Table_1_An Information Theoretical Multilayer Network Approach to Breast Cancer Transcriptional Regulation.XLSX (226.64 kB)
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Table_1_An Information Theoretical Multilayer Network Approach to Breast Cancer Transcriptional Regulation.XLSX

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posted on 18.03.2021, 06:27 by Soledad Ochoa, Guillermo de Anda-Jáuregui, Enrique Hernández-Lemus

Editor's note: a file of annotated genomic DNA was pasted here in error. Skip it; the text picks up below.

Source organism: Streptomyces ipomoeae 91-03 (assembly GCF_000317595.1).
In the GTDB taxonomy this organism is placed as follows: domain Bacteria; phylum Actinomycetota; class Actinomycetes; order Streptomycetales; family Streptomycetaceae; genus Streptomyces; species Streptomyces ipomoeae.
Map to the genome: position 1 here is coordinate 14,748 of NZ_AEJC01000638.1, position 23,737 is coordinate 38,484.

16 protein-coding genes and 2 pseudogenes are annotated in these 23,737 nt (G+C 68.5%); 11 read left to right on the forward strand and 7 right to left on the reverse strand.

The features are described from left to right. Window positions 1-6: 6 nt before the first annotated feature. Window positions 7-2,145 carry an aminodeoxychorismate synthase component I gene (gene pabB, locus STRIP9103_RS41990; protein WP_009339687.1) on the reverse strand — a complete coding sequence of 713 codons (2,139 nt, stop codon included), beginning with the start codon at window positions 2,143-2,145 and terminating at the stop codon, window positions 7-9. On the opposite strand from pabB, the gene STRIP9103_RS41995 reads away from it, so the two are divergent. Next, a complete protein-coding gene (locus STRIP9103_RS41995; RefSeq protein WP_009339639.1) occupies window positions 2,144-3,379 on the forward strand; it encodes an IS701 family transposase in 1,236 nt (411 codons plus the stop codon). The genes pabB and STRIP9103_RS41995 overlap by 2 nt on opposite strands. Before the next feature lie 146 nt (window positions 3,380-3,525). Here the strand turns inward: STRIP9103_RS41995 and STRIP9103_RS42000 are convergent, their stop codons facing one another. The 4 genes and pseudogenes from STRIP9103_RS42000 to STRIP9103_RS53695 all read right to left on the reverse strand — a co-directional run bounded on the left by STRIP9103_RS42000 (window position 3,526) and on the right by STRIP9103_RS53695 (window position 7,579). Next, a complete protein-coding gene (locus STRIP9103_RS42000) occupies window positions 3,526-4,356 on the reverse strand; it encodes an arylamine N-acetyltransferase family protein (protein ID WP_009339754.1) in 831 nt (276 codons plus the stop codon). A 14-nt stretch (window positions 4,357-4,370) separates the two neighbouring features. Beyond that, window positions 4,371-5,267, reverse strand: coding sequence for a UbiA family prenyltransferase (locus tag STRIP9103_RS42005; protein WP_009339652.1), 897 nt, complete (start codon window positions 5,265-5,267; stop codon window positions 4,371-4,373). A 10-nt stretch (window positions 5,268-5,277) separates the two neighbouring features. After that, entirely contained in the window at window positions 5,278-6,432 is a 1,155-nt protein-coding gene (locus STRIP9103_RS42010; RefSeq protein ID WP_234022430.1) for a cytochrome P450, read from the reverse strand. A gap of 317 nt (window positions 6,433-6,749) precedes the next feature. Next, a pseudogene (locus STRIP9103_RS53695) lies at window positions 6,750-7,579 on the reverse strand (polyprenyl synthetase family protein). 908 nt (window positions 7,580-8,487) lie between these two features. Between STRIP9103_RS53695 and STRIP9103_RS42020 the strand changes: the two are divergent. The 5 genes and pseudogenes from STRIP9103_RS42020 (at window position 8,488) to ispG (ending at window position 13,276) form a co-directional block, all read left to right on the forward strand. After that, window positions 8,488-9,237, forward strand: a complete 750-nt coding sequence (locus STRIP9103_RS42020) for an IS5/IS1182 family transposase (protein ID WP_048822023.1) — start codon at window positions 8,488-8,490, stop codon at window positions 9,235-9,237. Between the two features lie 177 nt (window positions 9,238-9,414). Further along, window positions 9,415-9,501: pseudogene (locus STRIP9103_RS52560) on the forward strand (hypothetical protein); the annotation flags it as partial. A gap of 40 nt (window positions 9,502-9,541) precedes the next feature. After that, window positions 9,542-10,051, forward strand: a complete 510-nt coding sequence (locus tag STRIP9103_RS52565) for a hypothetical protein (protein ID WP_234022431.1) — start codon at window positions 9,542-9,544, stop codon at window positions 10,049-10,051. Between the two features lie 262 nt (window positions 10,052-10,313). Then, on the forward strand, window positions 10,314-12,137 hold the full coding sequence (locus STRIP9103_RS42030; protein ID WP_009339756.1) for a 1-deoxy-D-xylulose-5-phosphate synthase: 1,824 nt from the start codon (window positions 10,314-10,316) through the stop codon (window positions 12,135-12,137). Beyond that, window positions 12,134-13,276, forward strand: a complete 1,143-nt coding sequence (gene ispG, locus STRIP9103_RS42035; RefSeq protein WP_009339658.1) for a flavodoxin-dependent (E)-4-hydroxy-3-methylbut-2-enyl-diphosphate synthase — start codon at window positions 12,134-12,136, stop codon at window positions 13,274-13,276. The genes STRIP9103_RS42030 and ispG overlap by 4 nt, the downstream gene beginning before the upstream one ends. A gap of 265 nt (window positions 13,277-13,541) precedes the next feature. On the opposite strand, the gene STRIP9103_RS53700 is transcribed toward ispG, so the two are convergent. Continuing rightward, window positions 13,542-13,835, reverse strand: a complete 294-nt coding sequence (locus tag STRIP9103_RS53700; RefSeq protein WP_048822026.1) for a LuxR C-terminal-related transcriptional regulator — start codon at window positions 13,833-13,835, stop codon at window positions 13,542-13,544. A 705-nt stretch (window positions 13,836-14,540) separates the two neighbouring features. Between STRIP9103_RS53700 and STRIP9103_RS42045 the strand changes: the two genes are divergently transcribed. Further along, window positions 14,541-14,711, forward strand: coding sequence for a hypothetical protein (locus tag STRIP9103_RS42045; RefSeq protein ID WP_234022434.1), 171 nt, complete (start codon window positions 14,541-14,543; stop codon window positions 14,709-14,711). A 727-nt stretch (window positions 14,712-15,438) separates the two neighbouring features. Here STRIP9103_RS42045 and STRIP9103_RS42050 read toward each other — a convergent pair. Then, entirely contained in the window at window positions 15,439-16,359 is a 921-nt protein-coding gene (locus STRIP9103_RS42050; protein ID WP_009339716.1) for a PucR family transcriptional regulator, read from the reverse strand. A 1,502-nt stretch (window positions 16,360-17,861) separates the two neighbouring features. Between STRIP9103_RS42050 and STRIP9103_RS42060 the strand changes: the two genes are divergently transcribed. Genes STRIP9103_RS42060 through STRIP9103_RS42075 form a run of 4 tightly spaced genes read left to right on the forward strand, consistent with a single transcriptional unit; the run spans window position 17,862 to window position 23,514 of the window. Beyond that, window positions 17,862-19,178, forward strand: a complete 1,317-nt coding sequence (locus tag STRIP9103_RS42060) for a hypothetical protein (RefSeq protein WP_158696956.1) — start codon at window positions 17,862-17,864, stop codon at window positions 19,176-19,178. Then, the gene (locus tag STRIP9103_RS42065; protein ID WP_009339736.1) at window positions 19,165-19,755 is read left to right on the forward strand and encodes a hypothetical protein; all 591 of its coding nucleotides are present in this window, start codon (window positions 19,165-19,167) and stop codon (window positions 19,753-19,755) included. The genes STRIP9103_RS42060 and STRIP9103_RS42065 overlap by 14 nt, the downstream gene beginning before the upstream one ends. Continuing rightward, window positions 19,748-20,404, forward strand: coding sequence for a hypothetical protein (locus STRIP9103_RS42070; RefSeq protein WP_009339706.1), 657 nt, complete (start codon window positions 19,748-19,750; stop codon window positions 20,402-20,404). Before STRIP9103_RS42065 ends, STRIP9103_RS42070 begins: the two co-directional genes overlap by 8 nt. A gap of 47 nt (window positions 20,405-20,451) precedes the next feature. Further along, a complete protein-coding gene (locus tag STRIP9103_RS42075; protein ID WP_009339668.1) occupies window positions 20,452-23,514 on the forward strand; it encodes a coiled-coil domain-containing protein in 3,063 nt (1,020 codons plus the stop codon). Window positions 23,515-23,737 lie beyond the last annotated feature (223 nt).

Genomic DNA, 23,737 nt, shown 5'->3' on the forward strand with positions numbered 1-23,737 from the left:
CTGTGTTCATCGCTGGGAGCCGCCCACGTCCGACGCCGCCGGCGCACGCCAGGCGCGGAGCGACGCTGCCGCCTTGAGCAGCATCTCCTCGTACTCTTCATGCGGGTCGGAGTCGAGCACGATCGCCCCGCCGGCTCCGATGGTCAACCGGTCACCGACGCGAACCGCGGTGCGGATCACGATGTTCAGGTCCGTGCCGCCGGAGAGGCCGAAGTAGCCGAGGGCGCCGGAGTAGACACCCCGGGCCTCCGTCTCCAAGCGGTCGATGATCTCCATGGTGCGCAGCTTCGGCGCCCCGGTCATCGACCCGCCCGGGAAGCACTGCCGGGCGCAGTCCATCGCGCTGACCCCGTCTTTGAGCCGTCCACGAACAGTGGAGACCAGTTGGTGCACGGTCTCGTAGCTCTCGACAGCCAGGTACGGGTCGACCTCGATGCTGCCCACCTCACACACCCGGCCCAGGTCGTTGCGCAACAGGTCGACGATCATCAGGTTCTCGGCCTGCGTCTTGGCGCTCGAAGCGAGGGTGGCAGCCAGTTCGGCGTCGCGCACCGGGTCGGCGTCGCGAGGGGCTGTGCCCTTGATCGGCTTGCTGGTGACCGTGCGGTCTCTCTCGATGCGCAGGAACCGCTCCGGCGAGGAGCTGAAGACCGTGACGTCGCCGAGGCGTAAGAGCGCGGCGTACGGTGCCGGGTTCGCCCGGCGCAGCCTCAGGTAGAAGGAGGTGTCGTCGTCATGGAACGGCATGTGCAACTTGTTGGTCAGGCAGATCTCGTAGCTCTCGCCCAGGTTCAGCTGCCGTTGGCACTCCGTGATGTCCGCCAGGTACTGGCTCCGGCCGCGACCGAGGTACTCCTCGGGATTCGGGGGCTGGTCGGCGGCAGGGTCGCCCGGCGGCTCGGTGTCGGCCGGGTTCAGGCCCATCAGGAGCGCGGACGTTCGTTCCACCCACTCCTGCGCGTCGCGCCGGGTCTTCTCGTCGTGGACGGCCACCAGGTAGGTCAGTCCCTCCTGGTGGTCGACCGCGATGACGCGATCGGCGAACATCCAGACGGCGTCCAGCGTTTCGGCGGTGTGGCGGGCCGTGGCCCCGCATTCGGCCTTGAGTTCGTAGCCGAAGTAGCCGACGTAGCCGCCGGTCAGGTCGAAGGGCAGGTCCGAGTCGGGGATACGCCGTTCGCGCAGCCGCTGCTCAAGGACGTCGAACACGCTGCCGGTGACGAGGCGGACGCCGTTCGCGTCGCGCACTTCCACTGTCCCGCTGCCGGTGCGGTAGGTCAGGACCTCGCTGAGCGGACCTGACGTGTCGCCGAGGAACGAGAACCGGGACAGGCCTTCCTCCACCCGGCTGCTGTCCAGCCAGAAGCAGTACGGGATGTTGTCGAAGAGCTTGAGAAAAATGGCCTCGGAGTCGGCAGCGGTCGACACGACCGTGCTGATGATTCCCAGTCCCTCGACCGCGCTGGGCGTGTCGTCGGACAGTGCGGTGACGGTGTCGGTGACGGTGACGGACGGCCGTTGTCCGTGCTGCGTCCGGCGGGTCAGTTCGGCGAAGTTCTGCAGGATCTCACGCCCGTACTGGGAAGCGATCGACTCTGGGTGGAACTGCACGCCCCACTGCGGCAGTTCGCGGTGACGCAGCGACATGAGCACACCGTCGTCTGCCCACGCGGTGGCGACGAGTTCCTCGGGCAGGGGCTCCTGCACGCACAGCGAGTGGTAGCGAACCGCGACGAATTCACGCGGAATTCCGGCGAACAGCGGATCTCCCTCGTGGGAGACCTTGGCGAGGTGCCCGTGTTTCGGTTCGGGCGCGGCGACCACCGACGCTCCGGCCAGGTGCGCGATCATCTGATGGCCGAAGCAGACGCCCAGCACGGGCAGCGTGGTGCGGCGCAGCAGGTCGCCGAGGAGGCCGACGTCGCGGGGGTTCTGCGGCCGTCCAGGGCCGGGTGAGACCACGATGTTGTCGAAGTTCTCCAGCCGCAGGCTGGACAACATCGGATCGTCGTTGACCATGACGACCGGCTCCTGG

Breast cancer is a complex, highly heterogeneous disease at multiple levels ranging from its genetic origins and molecular processes to clinical manifestations. This heterogeneity has given rise to the so-called intrinsic or molecular breast cancer subtypes. Aside from classification, these subtypes have set a basis for differential prognosis and treatment. Multiple regulatory mechanisms—involving a variety of biomolecular entities—suffer from alterations leading to the diseased phenotypes. Information theoretical approaches have been found to be useful in the description of these complex regulatory programs. In this work, we identified the interactions occurring between three main mechanisms of regulation of the gene expression program: transcription factor regulation, regulation via noncoding RNA, and epigenetic regulation through DNA methylation. Using data from The Cancer Genome Atlas, we inferred probabilistic multilayer networks, identifying key regulatory circuits able to (partially) explain the alterations that lead from a healthy phenotype to different manifestations of breast cancer, as captured by its molecular subtype classification. We also found some general trends in the topology of the multi-omic regulatory networks: Tumor subtype networks present longer shortest paths than their normal tissue counterpart; epigenomic regulation has frequently focused on genes enriched for certain biological processes; CpG methylation and miRNA interactions are often part of a regulatory core of conserved interactions. The use of probabilistic measures to infer information regarding theoretical-derived multilayer networks based on multi-omic high-throughput data is hence presented as a useful methodological approach to capture some of the molecular heterogeneity behind regulatory phenomena in breast cancer, and potentially other diseases.

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